Embryoscopy is the latest gizmo on the IVF medical technology block that has caught the attention of those who are looking to expand their families. Many doctors tout the fact that they are now using the embryoscope at their IVF clinics. The claim they make is that using this latest piece of equipment will dramatically improve pregnancy success rates. It's a competitive market, and every doctor tries to play the oneupmanship game. The trouble is that it's the patients who pay the price !
Scoping the Embryoscope
So, what exactly is the embryoscope? It’s a type of incubator with an in-built camera. This piece of equipment has the capability to take multiple pictures of a patient’s embryo, every hour. These pictures are strung together to create a time-lapse video that shows the development of the embryo at every stage. This helps the embryologist assess how well each embryo is developing and then select the best ones for transfer.
Like any new medical equipment, an embryosope doesn’t come cheap. IVF clinics buy this to " prove " they are in-sync with the times , but they also have to recover costs. This latest acquisition therefore becomes the latest “window dressing” and will feature very prominently on their website and all their advertising materials. This is used to lure customers to their clinic and away from the competition.
This marketing tactic works very well on patients who are eager to get pregnant and will go the whole nine yards to have that baby- and if it means that the embryoscope is going to increase the chances of a successful IVF procedure, then so be it- they will opt for it. The additional Rs 30,000 that they are asked to pay for use of the embryosope in their treatment seems of little consequence if it brings them a step closer to their dream of cuddling a baby in their arms - which is what the embryoscope marketing materials promise.
Now, let’s take a look at what goes on behind the closed doors of the IVF clinics. Many clinics cheat patients in that they claim they are using an embryosope, while they really aren’t. Let me explain-
Each EmbryoScope has the capacity to culture only up to 72 eggs or embryos from a maximum of 6 patients at a time. They have to be observed over a period of 5 days ( for a blastocyst transfer). This means that one embryoscope can typically be used for only 1 patient every 5 days. Thus, if there are 3 egg collections daily, the embryoscope will be fully blocked in a 2 -day period for a total of 5 days.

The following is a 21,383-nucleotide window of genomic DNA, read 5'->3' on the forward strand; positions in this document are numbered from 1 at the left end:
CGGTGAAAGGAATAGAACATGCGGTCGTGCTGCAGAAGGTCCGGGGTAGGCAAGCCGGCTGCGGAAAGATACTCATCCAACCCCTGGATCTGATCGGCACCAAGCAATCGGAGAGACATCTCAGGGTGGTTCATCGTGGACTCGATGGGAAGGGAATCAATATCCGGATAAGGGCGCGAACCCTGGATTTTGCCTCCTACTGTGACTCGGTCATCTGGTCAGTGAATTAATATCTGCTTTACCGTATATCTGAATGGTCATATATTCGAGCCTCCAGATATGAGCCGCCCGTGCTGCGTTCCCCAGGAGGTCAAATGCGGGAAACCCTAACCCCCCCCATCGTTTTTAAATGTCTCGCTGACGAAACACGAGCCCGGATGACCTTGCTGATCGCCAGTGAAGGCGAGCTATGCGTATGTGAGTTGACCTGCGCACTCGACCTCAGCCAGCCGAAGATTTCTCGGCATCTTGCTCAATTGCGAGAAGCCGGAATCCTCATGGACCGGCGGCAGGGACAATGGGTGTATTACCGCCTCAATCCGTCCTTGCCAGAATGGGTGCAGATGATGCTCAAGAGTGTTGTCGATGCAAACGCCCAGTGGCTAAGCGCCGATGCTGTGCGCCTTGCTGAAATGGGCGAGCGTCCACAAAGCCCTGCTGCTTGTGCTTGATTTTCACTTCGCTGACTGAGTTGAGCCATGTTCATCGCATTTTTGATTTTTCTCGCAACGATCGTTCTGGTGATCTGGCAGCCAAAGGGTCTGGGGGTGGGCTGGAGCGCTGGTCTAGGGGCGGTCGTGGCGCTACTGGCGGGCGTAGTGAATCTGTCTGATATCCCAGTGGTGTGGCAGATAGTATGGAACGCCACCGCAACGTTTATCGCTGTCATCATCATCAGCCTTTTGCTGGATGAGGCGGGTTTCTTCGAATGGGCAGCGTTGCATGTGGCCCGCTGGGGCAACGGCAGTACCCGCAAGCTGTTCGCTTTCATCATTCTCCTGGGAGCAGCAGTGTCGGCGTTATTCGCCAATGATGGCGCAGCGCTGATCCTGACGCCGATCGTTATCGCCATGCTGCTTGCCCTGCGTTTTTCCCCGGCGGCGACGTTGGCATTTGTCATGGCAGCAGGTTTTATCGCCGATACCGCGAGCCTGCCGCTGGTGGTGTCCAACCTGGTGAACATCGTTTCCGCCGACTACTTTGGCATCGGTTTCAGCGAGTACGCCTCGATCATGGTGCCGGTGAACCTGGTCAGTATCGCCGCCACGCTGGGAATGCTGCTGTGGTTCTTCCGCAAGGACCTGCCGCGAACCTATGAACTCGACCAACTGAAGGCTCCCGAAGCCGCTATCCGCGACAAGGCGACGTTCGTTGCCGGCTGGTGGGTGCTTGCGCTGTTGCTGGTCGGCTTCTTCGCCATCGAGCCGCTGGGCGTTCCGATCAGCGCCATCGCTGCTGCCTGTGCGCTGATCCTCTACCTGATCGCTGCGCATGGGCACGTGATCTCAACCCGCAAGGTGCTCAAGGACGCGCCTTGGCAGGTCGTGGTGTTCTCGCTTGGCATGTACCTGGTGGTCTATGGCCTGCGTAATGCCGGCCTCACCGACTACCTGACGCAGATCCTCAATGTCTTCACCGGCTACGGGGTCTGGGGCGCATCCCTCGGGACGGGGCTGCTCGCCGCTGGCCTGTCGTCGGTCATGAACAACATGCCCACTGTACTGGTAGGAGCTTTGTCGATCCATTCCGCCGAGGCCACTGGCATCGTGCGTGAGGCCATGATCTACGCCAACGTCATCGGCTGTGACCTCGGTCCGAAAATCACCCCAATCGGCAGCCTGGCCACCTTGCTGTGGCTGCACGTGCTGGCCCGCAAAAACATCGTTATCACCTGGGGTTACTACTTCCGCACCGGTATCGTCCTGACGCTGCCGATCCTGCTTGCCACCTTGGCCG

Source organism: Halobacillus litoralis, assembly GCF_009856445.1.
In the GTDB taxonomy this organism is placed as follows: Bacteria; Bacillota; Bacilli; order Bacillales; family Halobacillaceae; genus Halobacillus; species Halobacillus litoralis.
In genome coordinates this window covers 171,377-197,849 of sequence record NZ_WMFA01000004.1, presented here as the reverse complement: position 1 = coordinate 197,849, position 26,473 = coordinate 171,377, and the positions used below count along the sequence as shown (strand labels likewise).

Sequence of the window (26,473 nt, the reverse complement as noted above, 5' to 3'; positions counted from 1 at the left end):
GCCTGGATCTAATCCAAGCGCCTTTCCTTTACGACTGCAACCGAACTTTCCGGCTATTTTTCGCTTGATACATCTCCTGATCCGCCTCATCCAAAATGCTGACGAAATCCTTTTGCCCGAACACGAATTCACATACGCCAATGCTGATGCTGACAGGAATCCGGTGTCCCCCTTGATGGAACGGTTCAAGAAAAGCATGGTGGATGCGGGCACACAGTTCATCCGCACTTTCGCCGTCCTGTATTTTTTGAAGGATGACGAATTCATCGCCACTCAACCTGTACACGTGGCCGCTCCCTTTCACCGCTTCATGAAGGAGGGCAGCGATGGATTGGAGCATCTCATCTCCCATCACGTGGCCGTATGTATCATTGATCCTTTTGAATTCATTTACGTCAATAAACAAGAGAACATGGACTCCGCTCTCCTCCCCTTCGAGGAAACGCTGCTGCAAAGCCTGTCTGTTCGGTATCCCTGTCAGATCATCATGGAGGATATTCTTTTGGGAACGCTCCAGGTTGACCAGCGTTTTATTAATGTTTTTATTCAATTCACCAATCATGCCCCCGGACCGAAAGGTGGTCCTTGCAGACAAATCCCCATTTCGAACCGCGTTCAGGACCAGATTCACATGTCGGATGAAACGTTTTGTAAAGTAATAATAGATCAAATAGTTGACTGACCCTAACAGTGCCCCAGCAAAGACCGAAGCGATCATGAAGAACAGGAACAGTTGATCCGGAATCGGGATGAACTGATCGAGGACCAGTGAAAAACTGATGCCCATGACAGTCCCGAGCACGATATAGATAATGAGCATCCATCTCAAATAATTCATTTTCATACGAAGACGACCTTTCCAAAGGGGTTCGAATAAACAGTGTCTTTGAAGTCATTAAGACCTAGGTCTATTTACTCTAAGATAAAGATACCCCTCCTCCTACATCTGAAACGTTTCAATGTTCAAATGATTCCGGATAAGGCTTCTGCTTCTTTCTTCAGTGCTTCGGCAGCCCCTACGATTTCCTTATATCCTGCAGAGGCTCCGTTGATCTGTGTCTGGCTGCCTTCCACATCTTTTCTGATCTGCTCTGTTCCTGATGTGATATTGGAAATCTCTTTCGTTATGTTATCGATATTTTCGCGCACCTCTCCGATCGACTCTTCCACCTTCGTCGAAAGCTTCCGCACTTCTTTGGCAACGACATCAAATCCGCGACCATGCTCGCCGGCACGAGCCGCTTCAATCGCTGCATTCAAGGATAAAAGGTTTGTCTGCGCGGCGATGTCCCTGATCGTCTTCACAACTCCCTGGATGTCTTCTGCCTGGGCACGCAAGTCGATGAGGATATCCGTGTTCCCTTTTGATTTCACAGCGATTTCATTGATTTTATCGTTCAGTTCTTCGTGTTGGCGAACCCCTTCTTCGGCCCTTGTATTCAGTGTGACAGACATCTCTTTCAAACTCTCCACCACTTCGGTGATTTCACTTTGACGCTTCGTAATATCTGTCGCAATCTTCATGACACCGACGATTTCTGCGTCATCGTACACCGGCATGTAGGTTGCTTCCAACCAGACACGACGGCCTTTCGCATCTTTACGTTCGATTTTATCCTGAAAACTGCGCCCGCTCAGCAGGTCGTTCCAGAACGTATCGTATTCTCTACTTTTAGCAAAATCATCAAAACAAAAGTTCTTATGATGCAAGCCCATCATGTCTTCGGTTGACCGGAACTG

This means that the embryoscope cannot be used for another patient who is cycling at the same time. Embryoscopes are expensive, and most clinics cannot invest in more than one piece. And so, if a busy clinic is telling all the patients who are cycling at the same time that they are using an embryoscope for each of them, they are clearly pulling the wool over their eyes!
So how can you shield yourself from being conned? Remember that the purpose of an embryoscope is to take a series of images of your embryos as they develop in vitro. If the IVF clinic tells you that it is using an embryoscope for you (and charging you extra for this), then you need to insist that they give you a images of your embryos, so you can verify this. You can see what these should look like by checking out the image above.
The embryoscope automatically provides a video output, and you should ask for a copy of this; so you at least have documentation that an embryoscope was actually used for your care (even though using this does not improve your pregnancy rates). This is the simple way in which you can ensure your doctor is using the procedure you are being charged for. After all, the proof is in the pudding, isn’t it?
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